From the title, Sugar Snaps and Strawberries (Timber Press, 224 pages, $19.95) sounds like a frilly coffee-table topper filled with glossy photos of impractical projects crafted in the name of DIY ("Put a bird on it" anyone?). You're wrong. This book won't yield any mantle-cluttering knickknacks. Instead Andrea Bellamy, the woman behind the popular West Coast garden blog Heavy Petal (heavypetal.ca), has gathered her seeds of wisdom into a new manual for the urban gardener. She's creating a book that's easy on the eyes and focuses on something it seems like every Portlander craves: a no-brainer edible garden.
Bellamy, whose blog bounces from topics like making your own quince-infused booze to how to turn compost, understands the need to be conservative with space. Unlike the Martha Stewarts and Ina Gartens of the world, with their behemoth country homes on many sprawling East Coast acres, Bellamy lives in a townhouse in Vancouver, B.C., where she has several small gardens tucked away—on her balcony, in the townhouse's communal yard, and even along the alleyway behind the building.
The home and garden writer shows how to feed oneself off the land you own, rent or otherwise occupy, no matter how tiny the plot. If you were not blessed with green-thumbed parents or an innate ability to keep things alive, you'll no longer be forced to scour About.com for instructions on how to blend the ideal soil mix to grow beets or how to keep red wiggler worms digesting your compost. She even read The Organic Gardener's Handbook of Natural Insects and Disease Control so you won't ever have to. Gorgeous pictures and simple instructions both inspire and guide readers through the planning, planting and harvesting of a garden.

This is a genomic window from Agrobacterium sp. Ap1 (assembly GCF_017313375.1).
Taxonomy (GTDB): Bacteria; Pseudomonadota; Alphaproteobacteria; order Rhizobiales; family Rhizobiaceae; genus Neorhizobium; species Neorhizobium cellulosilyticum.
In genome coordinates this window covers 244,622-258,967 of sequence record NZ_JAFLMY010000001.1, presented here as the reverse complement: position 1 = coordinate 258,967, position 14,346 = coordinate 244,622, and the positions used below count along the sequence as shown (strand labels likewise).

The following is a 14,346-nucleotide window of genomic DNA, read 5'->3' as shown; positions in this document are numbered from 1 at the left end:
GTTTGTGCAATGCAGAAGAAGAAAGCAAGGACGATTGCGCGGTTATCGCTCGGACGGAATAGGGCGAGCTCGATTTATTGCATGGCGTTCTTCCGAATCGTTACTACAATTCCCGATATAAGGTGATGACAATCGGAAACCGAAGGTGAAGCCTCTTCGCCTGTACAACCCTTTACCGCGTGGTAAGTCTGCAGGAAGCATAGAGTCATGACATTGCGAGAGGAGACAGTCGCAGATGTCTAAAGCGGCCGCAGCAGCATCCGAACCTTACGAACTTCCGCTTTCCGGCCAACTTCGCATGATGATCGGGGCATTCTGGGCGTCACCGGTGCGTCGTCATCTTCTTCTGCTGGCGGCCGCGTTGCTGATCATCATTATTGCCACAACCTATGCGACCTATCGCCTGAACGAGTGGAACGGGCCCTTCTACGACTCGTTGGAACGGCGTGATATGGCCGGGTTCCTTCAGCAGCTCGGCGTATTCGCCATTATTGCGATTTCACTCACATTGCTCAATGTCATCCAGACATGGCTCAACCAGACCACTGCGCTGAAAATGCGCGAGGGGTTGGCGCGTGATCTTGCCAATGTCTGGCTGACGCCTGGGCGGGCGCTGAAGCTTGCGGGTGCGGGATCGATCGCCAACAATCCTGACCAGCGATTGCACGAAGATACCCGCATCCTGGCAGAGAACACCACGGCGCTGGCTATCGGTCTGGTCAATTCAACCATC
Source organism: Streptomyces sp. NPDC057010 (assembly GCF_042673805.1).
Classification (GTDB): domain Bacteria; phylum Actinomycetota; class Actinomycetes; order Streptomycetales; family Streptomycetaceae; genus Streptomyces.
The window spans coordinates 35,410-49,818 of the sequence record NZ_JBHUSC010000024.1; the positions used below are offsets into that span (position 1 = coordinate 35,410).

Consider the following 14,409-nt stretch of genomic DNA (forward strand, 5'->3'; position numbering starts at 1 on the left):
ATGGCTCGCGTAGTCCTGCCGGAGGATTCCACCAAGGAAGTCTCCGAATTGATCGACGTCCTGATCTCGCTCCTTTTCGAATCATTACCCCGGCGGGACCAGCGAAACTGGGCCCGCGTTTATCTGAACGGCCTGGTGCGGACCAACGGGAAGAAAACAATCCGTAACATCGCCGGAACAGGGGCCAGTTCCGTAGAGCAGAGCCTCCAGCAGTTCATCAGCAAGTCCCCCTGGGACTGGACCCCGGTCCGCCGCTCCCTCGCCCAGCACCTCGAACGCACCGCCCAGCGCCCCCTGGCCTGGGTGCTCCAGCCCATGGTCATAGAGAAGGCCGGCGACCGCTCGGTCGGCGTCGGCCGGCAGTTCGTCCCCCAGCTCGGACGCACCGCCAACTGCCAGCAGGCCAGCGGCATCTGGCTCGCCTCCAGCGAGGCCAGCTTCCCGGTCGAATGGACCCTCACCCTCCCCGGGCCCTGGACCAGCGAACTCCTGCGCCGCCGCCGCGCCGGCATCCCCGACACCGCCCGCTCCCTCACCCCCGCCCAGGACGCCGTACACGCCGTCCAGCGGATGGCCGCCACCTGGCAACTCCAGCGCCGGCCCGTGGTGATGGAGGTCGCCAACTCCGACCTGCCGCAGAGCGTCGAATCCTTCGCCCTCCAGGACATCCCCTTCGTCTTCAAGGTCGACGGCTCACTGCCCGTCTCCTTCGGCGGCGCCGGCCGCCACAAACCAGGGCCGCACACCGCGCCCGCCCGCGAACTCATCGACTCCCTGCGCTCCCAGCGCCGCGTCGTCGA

Pretty much all you have to do is buy some two-by-fours, follow her seven easy steps to making a raised bed and consult her list of the 10 easiest edibles to decide what to plant and eat. Then get down on your knees and pray for sunshine, people.
GO: Andrea Bellamy reads at Powell's City of Books, 1005 W Burnside St., 228-4651. 7:30 pm Monday, March 7. Free.